That's not the case for "Googorola," a portmanteau that the world formerly knew only as an Italian blue cheese often crumbled into steak salads. Indeed, Google's recent announcement of its intent to acquire Motorola Mobility for $12.5 billion may turn out to be the highest profile acquisition ever aimed at maintaining the status quo. Presaged by a blog post from Google's chief legal officer and punctuated by lockstep statements by Motorola's rival Android licensees praising legal protection, the blog post announcing the acquisition promised to "supercharge" Android. But the subsequent Google conference call regarding the merger reinforced that the "IP" Google seeks to acquire does not stand for "Incredible Phones." Google seeks to invigorate Android simply by having the freedom to progress unencumbered along the successful path it already has largely staked out. Most of the discussion around the transformative nature of the deal has focused on three key areas of speculation – that Google will use Motorola to create Apple-like vertically integrated superphones, that Motorola's set-top business will be a pathway to Google's infiltration of the cable companies, and that the prospect of competing with Google will cause mass migration of licensees to Windows Phone 7. But none of these scenarios are likely to come to pass.
Googorola and the Apple model. This "new story" is actually an old story for anyone who remembers the first rumors around the "gPhone." At that time, Google noted that it wanted there to be thousands of Google phones. Why? Because, for all the rising tensions between Apple and Google that Switched On first discussed at the launch of the T-Mobile G1, Microsoft is the Google rival that is more focused on creating a universal handset platform via licensing. Apple, consistent with its Mac and iPad businesses, seeks to win by focusing on a limited, profitable share of the market with a strong user experience with iPhone. Both Google and Microsoft have shown they are willing to sacrifice their own handset efforts in the name of their licensed operating systems.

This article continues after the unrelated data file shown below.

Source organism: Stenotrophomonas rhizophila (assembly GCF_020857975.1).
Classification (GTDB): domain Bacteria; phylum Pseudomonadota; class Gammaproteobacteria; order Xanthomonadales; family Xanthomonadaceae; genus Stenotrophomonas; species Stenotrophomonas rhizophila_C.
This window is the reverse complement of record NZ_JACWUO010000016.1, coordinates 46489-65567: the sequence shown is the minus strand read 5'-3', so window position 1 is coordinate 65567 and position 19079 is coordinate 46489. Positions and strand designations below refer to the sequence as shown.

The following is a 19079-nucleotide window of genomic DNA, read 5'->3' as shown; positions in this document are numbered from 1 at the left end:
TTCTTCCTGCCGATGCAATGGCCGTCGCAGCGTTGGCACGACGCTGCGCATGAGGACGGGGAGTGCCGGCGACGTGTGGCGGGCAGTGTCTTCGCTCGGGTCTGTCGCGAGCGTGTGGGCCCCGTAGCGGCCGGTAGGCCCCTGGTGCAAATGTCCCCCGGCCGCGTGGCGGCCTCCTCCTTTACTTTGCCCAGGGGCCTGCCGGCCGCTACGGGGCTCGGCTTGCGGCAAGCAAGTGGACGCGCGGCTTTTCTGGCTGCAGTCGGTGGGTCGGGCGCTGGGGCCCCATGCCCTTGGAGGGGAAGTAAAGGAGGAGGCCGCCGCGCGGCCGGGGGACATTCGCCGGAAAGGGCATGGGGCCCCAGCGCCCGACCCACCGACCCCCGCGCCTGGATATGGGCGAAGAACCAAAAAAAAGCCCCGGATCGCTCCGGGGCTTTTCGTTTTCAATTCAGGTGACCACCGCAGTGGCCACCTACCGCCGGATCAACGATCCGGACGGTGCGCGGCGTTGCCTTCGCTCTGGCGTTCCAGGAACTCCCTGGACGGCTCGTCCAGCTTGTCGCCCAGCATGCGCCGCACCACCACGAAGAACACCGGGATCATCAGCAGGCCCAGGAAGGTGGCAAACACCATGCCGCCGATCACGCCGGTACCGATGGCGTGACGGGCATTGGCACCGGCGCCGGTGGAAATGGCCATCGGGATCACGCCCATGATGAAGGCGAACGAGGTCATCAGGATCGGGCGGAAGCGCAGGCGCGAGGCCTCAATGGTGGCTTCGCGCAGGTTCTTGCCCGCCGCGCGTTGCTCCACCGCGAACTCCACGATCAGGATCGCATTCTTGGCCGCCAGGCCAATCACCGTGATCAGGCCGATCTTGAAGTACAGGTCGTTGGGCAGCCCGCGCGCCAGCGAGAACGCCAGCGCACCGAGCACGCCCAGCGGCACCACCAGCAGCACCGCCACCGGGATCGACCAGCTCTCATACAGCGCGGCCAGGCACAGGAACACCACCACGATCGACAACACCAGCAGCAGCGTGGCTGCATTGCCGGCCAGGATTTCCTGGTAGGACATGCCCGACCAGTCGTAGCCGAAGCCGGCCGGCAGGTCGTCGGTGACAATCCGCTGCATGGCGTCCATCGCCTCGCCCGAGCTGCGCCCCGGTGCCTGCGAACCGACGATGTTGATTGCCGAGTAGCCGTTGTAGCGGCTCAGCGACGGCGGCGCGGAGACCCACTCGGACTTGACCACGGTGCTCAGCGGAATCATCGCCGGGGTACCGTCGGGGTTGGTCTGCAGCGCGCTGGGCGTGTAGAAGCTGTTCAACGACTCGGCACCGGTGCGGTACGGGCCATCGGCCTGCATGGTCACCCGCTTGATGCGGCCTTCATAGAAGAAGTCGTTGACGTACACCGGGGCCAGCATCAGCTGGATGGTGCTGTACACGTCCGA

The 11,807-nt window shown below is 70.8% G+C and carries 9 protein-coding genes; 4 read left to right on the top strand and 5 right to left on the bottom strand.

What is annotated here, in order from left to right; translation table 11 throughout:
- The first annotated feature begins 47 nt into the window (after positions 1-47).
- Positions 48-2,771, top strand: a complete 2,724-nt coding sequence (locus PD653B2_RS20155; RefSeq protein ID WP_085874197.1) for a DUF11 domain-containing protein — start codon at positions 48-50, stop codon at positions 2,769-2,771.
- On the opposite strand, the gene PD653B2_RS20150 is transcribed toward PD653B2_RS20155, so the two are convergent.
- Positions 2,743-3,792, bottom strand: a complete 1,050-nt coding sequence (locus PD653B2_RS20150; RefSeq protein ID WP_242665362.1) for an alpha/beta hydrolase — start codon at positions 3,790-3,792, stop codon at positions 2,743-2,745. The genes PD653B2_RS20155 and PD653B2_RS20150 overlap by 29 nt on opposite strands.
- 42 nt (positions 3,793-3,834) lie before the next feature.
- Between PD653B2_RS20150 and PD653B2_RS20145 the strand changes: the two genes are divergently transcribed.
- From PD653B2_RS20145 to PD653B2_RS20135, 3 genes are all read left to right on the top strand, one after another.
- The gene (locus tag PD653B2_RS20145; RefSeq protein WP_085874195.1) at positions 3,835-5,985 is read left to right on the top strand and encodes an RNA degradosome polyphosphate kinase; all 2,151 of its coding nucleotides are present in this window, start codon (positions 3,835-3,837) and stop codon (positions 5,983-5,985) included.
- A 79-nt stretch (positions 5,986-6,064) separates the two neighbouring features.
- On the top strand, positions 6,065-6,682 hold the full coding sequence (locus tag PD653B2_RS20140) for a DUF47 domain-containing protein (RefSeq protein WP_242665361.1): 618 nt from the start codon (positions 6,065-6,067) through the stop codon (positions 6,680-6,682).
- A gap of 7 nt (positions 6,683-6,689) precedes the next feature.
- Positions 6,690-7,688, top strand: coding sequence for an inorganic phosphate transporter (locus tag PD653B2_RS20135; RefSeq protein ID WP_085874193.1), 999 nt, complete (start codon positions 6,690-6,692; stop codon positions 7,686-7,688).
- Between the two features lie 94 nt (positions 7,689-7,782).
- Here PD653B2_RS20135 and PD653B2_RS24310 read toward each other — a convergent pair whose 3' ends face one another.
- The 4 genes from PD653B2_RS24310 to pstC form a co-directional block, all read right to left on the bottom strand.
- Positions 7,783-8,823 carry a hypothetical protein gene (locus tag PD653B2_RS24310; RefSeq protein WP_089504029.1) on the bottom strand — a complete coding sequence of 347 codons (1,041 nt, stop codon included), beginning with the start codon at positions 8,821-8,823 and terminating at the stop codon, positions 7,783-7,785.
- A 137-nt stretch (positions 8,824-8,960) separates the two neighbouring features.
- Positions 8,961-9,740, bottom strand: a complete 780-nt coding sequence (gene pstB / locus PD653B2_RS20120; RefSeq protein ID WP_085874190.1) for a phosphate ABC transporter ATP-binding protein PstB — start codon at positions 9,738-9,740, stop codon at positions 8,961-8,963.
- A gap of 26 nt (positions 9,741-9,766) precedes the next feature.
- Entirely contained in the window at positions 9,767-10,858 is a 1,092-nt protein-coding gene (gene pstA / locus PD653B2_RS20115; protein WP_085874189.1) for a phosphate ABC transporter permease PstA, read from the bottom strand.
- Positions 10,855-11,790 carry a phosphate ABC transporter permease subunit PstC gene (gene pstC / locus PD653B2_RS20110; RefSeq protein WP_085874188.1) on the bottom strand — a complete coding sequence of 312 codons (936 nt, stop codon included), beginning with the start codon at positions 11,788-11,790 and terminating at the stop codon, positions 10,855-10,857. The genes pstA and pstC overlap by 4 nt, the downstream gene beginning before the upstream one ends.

Speaking of the Nexus devices -- which have been built by other Android licensees -- their experience demonstrates the challenges that Google has in trying to sell its own idealized handsets in the US Nexus smartphones have been available in limited distribution (directly online or exclusively at Best Buy) and have not been part of carriers' portfolios. There are at least two factors behind this. First, Google has not wanted to compete directly with its licensees (Sound familiar?). Second, it can be difficult to create a "pure" Android experience as some expect Google might want to do with Motorola in the face of carrier customization demands.
Google is thus hamstrung with Motorola. It wants to keep the division profitable to meet financial goals and keep a major U.S. provider devoted exclusively to Android afloat. However, it can't offer the device maker an unfair advantage lest it alienate Android licensees and destroy the promise of the Open Handset Alliance.
Next week's Switched On will look at why Google's ownership of Motorola is also unlikely to bring much disruption to cable or bolster the competition.
Ross Rubin (@rossrubin) is executive director of industry analysis for consumer technology at market research and analysis firm The NPD Group. Views expressed in Switched On are his own.